There are things that I, Harold Garrett, remember about Grandmother Garrett. I only lived a block from them until I was almost eight years old. I would walk up to see her and always expected to get a “tea cookie” from the jar that sat next to the old clock on the buffet on the north wall of the kitchen. They were a rather large, somewhat soft cookie, not real sweet but with a vanilla taste. They only existed at Grandmother’s house and that is true to this day.

Grandmother had an old hymn book with a well worn maroon back on it. I always liked to get her to sing with me. We always selected hymns that we knew from church. I never wondered how it sounded. I don’t guess I ever gave that thought. I just enjoyed singing with her. Grandmothers had the time and patience.

I usually found Grandmother setting in her rocking chair in the middle bedroom crocheting. The fast movement of her fingers made it seem awfully easy. When asked she would always get me a crochet needle and show me how to make a “chain”. I usually tired of the process before my chain was four or five inches long so I seldom got instruction on what to do next.

Grandmother had a backyard full of flowers. No grass, just flowers. There was a narrow trail that was kept scraped clean of all growth. It started at the back door and went out under the grape arbor, down to the chicken pen then across to the sidewalk. None of the flowers were planted in the spring. They were the reseeding kinds like larkspur, flocks, bachelor buttons, petunias, pinks, and bluebonnets. No grass, no weeds, just flowers - every year. And then there was the mulberry tree north of the house. Actually it was in Jack Aiken’s yard but there was plenty of mulberries to eat on our side.

During the late 30’s there was still some rather strong feeling among some people about Northerners. The word Yankee usually did not occur alone. Damn Yankee was quite commonly the expression. At times when Damn Yankees were being discussed Grandmother would just mention that “not all Yankees are bad.” Not long ago I remembered her comments and asked her about it. She told me about stories her Grandparent Walkers had told her about Northern troops coming through during the Civil War. Her Grandfather was to old for military service so he was hidden in the mountains as all men that they found were killed. When the troops came through it was only the grandmother and children at the house. The troops went through the house stealing all the food and any guns they could find. All silverware was taken. The cows were killed and the horses taken. All the meat in the curing shed was stolen. They filled pillowcases with grain from the barn to feed their own horses..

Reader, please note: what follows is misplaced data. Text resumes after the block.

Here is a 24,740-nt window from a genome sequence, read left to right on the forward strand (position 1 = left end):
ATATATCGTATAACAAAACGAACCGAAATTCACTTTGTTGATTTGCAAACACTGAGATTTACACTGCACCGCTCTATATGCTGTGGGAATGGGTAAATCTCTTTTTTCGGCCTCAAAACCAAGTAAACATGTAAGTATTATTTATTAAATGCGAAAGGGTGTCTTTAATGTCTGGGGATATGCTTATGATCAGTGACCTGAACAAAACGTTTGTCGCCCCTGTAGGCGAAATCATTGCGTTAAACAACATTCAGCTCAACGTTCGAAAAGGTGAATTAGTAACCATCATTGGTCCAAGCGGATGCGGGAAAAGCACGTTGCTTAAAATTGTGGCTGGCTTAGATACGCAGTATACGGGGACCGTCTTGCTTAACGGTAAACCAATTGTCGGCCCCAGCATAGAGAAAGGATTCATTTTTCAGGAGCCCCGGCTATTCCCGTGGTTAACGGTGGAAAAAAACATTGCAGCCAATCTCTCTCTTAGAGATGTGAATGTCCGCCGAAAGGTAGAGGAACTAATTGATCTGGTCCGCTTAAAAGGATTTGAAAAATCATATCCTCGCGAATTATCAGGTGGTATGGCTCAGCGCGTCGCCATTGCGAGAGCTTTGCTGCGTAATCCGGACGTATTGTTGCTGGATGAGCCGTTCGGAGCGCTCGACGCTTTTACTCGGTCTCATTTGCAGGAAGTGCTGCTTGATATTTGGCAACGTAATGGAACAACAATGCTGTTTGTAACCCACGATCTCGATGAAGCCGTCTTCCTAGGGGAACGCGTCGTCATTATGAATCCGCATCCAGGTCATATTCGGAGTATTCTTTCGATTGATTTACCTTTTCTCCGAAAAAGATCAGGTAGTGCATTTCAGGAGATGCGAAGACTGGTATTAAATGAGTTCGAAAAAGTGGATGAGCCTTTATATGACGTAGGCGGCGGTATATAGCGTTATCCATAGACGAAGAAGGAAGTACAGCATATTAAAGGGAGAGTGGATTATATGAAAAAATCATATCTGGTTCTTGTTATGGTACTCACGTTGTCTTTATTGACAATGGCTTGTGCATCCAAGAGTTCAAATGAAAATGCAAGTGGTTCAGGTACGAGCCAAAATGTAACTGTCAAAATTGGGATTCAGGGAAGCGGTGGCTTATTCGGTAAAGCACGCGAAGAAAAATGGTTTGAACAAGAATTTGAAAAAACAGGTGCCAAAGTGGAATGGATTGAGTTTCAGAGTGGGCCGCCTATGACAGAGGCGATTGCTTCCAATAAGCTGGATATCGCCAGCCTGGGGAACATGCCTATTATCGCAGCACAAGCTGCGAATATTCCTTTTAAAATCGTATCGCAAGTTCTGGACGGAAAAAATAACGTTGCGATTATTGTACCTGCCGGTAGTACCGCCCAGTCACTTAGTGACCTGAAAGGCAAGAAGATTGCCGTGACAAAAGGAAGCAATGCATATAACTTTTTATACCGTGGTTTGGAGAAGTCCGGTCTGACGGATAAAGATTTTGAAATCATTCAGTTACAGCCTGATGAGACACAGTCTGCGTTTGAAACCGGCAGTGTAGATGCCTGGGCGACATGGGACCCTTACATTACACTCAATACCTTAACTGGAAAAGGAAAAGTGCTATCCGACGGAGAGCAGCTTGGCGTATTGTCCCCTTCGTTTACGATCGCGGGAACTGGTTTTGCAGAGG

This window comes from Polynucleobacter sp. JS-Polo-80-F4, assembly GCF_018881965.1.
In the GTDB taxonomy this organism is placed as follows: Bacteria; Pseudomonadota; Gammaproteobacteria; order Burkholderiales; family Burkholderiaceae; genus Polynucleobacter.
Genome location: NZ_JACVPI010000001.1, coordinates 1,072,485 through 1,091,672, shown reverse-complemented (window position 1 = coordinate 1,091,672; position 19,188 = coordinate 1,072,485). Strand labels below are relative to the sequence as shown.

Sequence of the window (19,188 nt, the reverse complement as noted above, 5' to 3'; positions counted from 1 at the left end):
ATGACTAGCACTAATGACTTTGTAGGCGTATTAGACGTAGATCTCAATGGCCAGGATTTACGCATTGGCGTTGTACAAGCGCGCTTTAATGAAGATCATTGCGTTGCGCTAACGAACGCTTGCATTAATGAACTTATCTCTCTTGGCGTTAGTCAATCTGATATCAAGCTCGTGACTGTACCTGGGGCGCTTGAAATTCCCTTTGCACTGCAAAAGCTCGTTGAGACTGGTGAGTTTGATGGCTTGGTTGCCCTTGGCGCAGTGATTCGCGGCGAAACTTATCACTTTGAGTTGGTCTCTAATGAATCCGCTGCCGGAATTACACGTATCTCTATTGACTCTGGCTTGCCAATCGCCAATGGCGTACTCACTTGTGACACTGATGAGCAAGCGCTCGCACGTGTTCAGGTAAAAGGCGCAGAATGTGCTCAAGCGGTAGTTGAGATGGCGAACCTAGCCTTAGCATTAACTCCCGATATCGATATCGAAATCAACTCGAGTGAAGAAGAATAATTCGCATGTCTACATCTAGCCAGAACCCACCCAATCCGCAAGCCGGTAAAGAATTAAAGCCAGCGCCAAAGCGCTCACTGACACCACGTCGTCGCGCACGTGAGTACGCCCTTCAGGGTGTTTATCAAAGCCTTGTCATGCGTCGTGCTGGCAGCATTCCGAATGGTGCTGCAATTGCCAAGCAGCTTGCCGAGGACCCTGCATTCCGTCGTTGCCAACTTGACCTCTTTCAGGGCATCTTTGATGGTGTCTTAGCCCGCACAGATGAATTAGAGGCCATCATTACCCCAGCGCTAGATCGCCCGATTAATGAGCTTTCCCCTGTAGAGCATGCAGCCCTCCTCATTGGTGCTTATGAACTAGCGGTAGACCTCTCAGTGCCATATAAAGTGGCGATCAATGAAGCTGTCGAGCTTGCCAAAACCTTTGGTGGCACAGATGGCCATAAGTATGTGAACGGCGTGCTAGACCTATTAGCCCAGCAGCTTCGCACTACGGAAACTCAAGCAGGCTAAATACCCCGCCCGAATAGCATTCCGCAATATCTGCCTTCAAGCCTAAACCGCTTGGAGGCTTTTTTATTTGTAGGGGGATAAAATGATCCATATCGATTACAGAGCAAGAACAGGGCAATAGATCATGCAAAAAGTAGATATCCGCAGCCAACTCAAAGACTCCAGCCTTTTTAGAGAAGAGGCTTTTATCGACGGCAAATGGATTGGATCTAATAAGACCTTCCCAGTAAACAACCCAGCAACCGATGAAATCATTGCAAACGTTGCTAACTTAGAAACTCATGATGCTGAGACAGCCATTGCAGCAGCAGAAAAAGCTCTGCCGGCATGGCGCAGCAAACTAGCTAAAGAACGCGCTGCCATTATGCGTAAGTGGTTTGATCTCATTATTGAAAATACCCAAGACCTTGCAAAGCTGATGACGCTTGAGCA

After every thing of value to the military was taken or destroyed they set fire to their house and barns and rode away. However, one or two of the soldiers held back and helped her grandmother get some things out of the house. For this reason there was always the comment that “not all Yankees are bad.”

Their Later Years

Jordan lost his eyesight about three years before his death. This caused him to give up the management of his farm property to his son. As he lost the most of his eyesight during a period of about six months he found it very hard to adjust to a world of darkness.

On November 10, 1957 Jordan and Ezella celebrated their 60th wedding anniversary with a dinner at the home of Mr. and Mrs. Harold Garrett and a reception afterward at the home of Mr. and Mrs. Merlin Garrett.